# Ungolf the Wind

Weather conditions at airports are reported to pilots in METAR (METeorological Aerodrome Report) format. This format could be described as being "golfed." Here are some examples:

METAR KPDX 241653Z 16003KT 1/4SM R10R/4500VP6000FT FG SCT000 01/M01 A3040 RMK AO2 SLP293 FG SCT000 T00061006 $METAR PAMR 241753Z 00000KT 10SM OVC080 00/M02 A2985 RMK AO2 SLP111 T00001017 10022 21006 55003 METAR KLAX 241653Z VRB05KT 10SM FEW030 SCT060 17/11 A2992 RMK AO2 SLP130 T01720106 METAR KBOS 241754Z 27012G19KT 10SM FEW045 SCT250 09/M05 A3000 RMK AO2 SLP158 T00941050 10094 20044 56020  These are all American METARs, which is all your program needs to accept. The international format is slightly different. You only need the wind component, which is after the third space. METAR KLAX 241653Z | VRB05KT | 10SM FEW030 SCT060 17/11 A2992 RMK AO2 SLP130 T01720106 Things that don't matter | *Wind* | More things that don't matter  However, your program will be given the entire METAR. Let's take the METAR from KPDX as the first example. Its wind component is 16003KT. When the code looks like this, it's simply indicating the wind direction and speed. The first three digits, 160, are the direction in degrees; the last two, 03, are the speed in knots (KT; a knot is a nautical mile per hour). In this case, the output should clearly indicate the direction and speed as separate values. You do not have to indicate units. When there is no wind, it will look like the PAMR METAR: 00000KT. This indicates zero knots; zero degrees is used as a placeholder, because there is, of course, no way to measure wind direction without wind. Just parse these the same as regular codes; your program does not have to treat this as a special case. Sometimes, as was the case at KLAX at the time of writing, the wind direction is variable. This is encoded as VRB05KT. The direction is replaced with VRB, which your program must parse, and the speed is encoded normally. Wind with gusts is encoded like this: 27012G19KT. The 270 indicates the direction. The 12 indicates that the average wind speed is 12 knots, while G19 indicates that gusts are reaching 19 knots. I did not find a current METAR that actually had this, but your program must also handle variable winds with gusts, which would look like this: VRB12G19KT. Your program must return or output three numbers. The first is the wind direction in degrees, or -1 if the wind is VRB. The second is the wind speed. The third is the gust speed if there are gusts, or -1 otherwise. Leading zeros are not allowed. Here are some test cases. They are the four real METARs from the start of the question, plus a constructed one to test for variable gusty winds. METAR KPDX 241653Z 16003KT 1/4SM R10R/4500VP6000FT FG SCT000 01/M01 A3040 RMK AO2 SLP293 FG SCT000 T00061006$
160 3 -1

METAR PAMR 241753Z 00000KT 10SM OVC080 00/M02 A2985 RMK AO2 SLP111 T00001017 10022 21006 55003
0 0 -1

METAR KLAX 241653Z VRB05KT 10SM FEW030 SCT060 17/11 A2992 RMK AO2 SLP130 T01720106
-1 5 -1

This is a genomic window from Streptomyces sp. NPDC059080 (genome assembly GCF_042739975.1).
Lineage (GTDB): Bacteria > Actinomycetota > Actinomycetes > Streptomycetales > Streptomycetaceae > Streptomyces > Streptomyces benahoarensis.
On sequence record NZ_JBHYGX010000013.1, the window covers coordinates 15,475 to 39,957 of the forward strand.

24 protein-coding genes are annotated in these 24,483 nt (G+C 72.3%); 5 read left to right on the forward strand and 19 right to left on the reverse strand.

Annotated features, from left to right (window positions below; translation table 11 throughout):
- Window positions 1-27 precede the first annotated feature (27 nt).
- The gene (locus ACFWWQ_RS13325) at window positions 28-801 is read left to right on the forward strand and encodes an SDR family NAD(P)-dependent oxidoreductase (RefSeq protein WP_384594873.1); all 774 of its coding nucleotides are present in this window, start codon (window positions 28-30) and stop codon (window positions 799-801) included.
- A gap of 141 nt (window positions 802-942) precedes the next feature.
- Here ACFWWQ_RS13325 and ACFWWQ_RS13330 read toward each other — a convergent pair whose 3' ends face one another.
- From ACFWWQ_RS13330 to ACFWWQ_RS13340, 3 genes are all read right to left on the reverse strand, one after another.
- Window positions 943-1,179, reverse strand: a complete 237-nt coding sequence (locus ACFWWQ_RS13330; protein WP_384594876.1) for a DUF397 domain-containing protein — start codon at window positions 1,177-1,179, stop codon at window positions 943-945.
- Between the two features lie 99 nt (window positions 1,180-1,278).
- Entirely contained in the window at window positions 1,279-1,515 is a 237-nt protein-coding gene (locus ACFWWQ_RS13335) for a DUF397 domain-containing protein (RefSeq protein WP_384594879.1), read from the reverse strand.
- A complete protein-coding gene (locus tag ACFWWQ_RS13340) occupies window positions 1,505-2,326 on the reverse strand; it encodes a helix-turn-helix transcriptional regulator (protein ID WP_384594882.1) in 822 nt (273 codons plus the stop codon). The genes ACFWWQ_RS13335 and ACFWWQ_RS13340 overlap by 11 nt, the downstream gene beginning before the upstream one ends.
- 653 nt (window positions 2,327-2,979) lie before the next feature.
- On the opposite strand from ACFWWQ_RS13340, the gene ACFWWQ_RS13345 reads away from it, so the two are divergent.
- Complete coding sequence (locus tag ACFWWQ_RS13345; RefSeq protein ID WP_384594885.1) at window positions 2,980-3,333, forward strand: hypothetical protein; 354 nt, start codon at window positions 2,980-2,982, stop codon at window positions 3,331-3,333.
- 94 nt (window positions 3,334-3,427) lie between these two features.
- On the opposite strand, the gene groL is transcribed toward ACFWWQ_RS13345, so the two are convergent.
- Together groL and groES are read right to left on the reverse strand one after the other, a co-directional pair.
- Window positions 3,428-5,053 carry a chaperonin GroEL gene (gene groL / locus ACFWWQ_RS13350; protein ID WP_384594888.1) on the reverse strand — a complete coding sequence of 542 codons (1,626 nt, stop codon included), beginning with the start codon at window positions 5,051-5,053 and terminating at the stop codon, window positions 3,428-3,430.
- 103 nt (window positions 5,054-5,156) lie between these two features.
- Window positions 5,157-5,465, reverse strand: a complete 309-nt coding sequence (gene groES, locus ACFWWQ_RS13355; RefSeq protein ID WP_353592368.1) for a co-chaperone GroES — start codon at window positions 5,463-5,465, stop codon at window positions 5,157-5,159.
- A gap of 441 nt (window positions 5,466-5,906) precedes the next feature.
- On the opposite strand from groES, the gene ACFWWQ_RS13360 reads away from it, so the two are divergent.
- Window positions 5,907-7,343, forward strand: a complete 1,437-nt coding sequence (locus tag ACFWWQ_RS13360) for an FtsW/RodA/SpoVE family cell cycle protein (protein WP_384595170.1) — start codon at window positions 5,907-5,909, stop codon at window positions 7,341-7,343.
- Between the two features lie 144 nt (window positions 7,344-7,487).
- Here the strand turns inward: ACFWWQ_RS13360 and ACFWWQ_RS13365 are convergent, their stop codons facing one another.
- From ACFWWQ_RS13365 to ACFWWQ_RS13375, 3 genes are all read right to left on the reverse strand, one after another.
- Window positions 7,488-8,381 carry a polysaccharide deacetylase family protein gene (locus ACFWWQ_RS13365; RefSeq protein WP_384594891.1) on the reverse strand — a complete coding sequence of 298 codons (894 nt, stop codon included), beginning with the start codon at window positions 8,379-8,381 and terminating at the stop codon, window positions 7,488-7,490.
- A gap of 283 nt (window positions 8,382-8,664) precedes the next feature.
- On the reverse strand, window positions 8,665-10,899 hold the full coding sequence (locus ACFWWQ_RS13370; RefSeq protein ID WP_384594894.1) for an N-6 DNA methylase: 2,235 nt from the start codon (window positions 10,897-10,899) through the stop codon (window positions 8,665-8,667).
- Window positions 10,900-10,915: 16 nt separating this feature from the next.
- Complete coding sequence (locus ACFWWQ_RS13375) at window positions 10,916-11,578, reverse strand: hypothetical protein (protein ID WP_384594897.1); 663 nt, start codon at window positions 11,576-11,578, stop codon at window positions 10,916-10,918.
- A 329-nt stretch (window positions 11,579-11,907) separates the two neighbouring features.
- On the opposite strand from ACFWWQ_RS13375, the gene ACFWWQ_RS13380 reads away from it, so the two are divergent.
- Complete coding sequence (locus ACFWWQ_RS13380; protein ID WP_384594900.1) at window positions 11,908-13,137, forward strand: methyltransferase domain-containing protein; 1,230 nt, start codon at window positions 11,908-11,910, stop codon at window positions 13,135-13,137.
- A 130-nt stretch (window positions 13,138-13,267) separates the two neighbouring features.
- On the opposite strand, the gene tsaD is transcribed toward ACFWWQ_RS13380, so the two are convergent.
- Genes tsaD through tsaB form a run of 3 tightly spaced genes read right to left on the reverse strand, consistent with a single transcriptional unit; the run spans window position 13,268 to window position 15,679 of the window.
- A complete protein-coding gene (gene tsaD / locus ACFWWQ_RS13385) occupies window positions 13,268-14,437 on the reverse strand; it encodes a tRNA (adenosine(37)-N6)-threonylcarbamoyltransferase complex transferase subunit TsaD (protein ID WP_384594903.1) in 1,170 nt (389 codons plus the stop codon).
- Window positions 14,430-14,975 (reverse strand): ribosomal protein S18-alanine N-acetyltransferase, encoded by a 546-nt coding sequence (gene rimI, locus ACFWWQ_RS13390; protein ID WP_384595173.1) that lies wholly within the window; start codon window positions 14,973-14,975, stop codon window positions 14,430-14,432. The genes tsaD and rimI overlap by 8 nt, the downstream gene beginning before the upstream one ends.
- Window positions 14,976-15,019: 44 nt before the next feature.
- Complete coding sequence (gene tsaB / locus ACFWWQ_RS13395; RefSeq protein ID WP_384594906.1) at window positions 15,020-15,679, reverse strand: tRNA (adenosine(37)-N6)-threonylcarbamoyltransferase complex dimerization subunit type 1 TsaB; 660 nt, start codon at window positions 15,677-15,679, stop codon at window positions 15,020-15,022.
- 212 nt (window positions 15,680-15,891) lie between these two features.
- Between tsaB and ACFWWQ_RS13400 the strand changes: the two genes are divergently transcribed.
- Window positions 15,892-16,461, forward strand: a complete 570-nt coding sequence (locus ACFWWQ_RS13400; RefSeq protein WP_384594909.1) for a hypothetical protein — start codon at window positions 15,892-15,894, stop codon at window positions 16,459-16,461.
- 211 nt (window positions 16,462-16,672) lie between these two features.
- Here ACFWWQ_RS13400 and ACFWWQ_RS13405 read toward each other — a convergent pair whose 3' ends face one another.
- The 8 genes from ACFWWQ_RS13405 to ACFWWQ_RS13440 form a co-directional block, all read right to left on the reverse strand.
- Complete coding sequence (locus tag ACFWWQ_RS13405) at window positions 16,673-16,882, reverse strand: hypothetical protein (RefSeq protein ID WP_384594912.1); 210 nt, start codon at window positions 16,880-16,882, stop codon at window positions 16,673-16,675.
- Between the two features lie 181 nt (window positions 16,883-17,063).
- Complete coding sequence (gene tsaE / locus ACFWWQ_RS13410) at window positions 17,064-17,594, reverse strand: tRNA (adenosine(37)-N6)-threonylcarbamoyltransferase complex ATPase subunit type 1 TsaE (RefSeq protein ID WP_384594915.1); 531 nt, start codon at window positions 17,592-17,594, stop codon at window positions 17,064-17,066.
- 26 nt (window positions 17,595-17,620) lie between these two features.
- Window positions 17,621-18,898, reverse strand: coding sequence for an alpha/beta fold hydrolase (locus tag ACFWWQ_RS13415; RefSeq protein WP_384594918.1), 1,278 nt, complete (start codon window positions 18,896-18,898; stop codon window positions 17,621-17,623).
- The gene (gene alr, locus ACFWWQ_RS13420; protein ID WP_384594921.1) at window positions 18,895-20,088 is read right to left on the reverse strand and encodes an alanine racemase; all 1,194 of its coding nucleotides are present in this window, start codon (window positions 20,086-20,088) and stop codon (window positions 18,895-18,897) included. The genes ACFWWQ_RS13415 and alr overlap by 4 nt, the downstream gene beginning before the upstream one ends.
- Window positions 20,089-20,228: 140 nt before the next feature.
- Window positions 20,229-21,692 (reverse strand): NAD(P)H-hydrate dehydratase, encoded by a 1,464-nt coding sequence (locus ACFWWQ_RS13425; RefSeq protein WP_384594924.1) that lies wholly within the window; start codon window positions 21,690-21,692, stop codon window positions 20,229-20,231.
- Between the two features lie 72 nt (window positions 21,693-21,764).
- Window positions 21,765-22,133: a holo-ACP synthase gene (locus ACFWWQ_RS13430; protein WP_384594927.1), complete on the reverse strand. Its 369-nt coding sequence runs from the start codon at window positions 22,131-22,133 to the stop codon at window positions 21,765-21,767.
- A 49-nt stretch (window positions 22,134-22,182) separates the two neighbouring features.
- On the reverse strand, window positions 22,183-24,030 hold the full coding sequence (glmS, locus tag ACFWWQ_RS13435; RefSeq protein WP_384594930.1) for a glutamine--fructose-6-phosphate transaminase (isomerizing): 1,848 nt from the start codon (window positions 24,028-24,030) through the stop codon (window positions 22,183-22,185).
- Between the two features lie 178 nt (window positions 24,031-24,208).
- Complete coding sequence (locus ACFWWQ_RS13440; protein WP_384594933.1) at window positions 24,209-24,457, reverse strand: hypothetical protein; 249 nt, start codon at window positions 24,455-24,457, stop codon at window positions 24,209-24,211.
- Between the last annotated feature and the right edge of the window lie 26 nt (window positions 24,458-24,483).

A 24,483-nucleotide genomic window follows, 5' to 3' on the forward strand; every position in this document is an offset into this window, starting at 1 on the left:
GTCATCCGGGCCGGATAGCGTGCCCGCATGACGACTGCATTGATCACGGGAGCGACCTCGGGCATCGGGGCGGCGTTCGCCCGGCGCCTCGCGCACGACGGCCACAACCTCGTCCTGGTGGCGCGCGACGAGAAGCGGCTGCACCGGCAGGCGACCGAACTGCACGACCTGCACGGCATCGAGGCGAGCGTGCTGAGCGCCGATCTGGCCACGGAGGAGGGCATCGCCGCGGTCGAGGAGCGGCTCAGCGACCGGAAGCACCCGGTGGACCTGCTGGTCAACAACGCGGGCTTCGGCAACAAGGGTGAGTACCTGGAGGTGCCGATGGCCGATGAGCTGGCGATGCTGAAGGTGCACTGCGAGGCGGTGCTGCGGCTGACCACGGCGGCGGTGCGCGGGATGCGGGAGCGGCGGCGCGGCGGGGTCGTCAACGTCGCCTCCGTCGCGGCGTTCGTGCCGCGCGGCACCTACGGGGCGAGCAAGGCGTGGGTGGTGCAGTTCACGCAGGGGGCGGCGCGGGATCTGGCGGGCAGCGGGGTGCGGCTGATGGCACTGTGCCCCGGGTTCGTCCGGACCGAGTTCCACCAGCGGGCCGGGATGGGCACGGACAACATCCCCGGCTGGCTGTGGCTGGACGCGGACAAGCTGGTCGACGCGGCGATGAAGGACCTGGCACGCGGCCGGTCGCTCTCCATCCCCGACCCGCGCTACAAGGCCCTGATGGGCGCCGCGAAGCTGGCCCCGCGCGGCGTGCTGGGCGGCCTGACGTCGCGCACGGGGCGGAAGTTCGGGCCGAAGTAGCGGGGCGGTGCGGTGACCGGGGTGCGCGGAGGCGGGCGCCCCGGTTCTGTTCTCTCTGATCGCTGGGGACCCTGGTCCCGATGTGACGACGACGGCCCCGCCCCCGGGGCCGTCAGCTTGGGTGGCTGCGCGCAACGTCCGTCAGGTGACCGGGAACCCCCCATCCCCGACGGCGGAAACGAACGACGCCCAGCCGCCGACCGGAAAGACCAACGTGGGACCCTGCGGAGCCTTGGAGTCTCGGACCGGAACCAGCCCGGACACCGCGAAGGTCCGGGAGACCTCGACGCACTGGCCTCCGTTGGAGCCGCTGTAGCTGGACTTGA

METAR KBOS 241754Z 27012G19KT 10SM FEW045 SCT250 09/M05 A3000 RMK AO2 SLP158 T00941050 10094 20044 56020
270 12 19

METAR KTVG 241754Z VRB12G19KT 10SM FEW045 SCT250 09/M05 A3000 RMK AO2 SLP158 T00941050 10094 20044 56020
-1 12 19

• Does the wind component always start at the same point? It does in all of the examples. (If so it may be possible to save bytes over methods splitting by spaces.) Commented Dec 3, 2023 at 17:59
• @JonathanAllan yes, it will always be at the same point. The first word is always METAR or SPECI, the airport code is always four characters, and the date/time code is always seven. Commented Dec 3, 2023 at 18:11
• Might want to include an example where the airport code includes "KT" just to see if anyone is keying off those letters incorrectly. Commented Dec 4, 2023 at 18:36
• @Xcali good idea! I changed the last one to "KTVG," since it was made up anyway. Thank you for the suggestion! Commented Dec 4, 2023 at 19:11

={iferror(--mid(A1,20,3),-1),mid(A1,23,2),ifna(--regexextract(A1,"G(\d\d)"),-1)}


Put the input in cell A1 and the formula in B1. Output in cells B1:D1.

Simple text manipulation in an { array expression }.

# Charcoal, 1716 15 bytes

…ＩＥ⪪ε³⁻Σ⁺ψι›ια³


Try it online! Link is to verbose version of code. Explanation:

    ε           Fourth word of input
⪪ ³          Split into groups of three characters
Ｅ             Map over groups
ψ      Null byte
⁺       Concatenated with
ι     Current group
Σ        Extract embedded integer
⁻         Minus
ι   Current group
›     Is greater than
α   Predefined variable uppercase alphabet
Ｉ              Cast to string
…              ³ Take the first three
Implicitly print


In practice -1 is only needed for VRB and T so comparing to any string between 99 and T would work.

# Jelly, 18 15 bytes

Ḳ4ịs3ḣ3f€ØDȯ€-V


Try it online!

A monadic link taking a METAR-formatted string and returning a list of integers. (Has the side effect of sometimes outputting some zeros to STDOUT which is permitted as per this meta post.)